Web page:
Hypervolume of hypercone

Hypervolume of hypercone

Postby Angelina » Tue Mar 28, 2017 8:04 am

Hi everyone! I want to calculate the formula of hypervolume (I label it "H") of 4D hypercone, which consists of 3D base which is ball with radius R, apex and lines from apex to points of ball that are not in the same 3D-space as ball. Let's label its height as "h". If 3D volume can be calculated through definite integral:
I think that hypervolume can be calculated:
Cross-section which is parallel to base is also ball with radius r(x), and distance between apex and such cross-section is x. Radiuses and height make a triangle:
triangle.png (3.37 KiB) Viewed 295 times

As full and partial triangles are similar:
[tex]\frac{x}{h}=\frac{r(x)}{R} \Rightarrow r(x)=\frac{Rx}{h}[/tex]
So hypervolume is:
[tex]H=\int\limits_{0}^{h}{V(x)dx}=\int\limits_{0}^{h}\frac{4\pi r^3(x) dx}{3}=\frac{4\pi}{3}\int\limits_{0}^{h}{r^3(x)dx}=\frac{4\pi}{3}\int\limits_{0}^{h}{\frac{R^3 x^3}{h^3}}=\frac{4\pi R^3}{3 h^3}\int\limits_{0}^{h}{x^3 dx}=\frac{4\pi R^3}{3 h^3} \frac{x^4}{4}\begin{array}{|l} h \\ 0 \end{array}=\frac{4\pi R^3 h^4}{3 \cdot 4 h^3}=\frac{\pi R^3 h}{3}[/tex]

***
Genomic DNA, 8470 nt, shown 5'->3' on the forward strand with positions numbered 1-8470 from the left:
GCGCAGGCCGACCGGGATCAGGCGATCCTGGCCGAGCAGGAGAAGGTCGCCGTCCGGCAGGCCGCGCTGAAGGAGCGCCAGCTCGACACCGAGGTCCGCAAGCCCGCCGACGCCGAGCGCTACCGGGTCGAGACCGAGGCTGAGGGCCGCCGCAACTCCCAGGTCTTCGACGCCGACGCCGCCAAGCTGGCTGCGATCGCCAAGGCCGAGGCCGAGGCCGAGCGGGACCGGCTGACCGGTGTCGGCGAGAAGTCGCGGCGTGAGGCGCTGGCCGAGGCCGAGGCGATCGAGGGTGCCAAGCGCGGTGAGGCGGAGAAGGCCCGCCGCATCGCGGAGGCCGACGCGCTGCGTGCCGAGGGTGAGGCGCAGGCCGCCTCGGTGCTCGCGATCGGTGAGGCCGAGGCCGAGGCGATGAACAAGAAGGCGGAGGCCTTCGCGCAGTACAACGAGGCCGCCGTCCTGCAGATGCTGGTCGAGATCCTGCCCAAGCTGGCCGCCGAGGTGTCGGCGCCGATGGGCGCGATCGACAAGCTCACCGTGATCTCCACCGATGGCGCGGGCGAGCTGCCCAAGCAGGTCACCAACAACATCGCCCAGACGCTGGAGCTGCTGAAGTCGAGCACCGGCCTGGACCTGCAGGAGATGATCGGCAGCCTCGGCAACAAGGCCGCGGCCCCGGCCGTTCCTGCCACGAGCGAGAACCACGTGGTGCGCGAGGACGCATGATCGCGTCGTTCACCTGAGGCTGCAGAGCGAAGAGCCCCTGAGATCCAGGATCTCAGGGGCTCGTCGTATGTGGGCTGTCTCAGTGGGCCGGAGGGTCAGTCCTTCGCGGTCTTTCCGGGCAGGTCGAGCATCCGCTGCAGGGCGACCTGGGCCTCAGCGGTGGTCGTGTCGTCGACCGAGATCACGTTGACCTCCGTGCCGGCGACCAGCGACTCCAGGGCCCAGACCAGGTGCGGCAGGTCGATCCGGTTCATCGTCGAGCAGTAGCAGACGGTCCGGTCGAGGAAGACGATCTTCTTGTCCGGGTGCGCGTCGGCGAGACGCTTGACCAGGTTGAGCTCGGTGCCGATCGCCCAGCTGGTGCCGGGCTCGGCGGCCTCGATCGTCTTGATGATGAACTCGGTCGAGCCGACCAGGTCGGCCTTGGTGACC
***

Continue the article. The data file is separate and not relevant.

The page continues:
Is this formula correct?

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Re: Hypervolume of hypercone

Postby Guest » Tue Mar 28, 2017 2:41 pm

Yes. That's correct.

In general the hypervolume of an n-dimensional conic object is
[tex]\frac{h}{n} \times \text{hypervolume of "n-1" dimensional base object}[/tex]

For example when n=2, the conic object is a triangle, and the area is [tex]\frac{h}{2}\times\text{base length}[/tex].
When n=3, the volume is [tex]\frac{h}{3}\times\text{base area}[/tex].
When n=4, the hypervolume is [tex]\frac{h}{4}\times\text{base volume}[/tex].

Hope this helped,

R. Baber.


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